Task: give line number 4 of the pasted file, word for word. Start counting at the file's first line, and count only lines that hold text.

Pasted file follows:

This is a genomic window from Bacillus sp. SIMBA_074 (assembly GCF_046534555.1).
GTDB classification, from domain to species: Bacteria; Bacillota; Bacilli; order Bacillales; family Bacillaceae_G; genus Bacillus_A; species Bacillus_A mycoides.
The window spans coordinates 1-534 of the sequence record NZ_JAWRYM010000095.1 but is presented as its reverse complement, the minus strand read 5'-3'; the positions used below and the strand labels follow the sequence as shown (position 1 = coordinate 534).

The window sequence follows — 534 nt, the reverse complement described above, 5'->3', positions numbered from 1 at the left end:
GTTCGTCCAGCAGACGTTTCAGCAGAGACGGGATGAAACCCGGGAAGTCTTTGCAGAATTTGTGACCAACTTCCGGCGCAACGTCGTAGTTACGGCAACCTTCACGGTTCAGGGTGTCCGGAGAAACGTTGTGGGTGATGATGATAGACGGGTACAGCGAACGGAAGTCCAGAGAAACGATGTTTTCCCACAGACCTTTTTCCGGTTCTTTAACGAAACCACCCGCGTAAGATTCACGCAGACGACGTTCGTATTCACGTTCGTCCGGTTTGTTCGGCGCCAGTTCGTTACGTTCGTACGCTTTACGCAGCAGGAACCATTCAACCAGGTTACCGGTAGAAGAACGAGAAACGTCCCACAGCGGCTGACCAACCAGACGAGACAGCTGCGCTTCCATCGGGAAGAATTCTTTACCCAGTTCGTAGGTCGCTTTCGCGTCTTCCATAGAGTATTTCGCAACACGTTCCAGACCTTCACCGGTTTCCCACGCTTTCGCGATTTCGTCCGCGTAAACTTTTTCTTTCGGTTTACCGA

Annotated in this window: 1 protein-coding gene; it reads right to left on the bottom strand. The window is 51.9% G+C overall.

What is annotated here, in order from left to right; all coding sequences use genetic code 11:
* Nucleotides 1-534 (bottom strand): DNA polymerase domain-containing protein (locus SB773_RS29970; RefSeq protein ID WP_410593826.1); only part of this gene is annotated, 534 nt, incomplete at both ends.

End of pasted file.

The window sequence follows — 534 nt, the reverse complement described above, 5'->3', positions numbered from 1 at the left end: